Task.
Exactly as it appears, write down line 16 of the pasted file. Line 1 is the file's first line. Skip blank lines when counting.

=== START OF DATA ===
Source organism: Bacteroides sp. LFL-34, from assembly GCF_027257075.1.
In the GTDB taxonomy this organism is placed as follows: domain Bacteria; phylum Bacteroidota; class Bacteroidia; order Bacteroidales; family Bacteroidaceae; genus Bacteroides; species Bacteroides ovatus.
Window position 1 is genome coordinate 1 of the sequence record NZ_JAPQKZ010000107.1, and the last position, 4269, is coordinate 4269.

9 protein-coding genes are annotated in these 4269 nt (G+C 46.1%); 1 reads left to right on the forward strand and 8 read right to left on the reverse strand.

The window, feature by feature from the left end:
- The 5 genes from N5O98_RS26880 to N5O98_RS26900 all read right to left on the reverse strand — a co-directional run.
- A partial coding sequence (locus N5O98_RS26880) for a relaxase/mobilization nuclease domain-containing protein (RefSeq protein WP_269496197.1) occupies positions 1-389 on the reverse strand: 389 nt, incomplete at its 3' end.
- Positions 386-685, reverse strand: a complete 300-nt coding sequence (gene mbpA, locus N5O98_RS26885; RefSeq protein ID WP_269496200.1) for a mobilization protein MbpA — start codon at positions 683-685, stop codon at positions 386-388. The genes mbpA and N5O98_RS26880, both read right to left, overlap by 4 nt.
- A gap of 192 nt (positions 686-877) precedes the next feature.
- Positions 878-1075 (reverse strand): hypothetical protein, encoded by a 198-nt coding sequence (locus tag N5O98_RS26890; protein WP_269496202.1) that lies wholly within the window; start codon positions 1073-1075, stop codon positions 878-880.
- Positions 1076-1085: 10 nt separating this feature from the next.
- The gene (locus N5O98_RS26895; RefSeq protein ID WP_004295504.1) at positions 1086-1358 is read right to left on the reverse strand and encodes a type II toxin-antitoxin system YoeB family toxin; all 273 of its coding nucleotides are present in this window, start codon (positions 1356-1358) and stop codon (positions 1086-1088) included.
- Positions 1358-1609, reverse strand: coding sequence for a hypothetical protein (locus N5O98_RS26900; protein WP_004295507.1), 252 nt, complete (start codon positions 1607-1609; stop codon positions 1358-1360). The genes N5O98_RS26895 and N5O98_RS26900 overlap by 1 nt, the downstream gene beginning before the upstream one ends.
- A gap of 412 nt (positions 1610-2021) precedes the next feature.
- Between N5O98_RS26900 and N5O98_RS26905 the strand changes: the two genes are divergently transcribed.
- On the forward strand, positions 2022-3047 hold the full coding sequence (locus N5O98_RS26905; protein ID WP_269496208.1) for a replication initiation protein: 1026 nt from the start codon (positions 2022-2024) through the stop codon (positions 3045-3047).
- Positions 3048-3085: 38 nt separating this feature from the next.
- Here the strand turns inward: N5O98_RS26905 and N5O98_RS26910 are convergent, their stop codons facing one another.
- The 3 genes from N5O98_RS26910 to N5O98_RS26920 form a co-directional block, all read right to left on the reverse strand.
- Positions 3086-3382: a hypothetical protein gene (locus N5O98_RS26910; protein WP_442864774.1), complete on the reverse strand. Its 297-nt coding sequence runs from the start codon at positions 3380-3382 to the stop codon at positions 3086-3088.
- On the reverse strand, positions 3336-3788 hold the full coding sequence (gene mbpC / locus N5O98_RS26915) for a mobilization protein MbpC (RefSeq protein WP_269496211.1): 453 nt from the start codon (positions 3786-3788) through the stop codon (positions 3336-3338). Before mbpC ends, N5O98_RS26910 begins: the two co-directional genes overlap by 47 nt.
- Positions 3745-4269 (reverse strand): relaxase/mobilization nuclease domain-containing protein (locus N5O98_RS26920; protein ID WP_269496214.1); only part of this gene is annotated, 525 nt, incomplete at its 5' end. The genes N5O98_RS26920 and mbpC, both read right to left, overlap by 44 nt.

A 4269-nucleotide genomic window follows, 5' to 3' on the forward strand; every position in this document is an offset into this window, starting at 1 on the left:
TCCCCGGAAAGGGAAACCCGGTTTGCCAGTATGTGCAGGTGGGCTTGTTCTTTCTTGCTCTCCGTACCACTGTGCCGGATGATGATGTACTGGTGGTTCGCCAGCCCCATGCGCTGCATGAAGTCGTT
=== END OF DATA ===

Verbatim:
- On the forward strand, positions 2022-3047 hold the full coding sequence (locus N5O98_RS26905; protein ID WP_269496208.1) for a replication initiation protein: 1026 nt from the start codon (positions 2022-2024) through the stop codon (positions 3045-3047).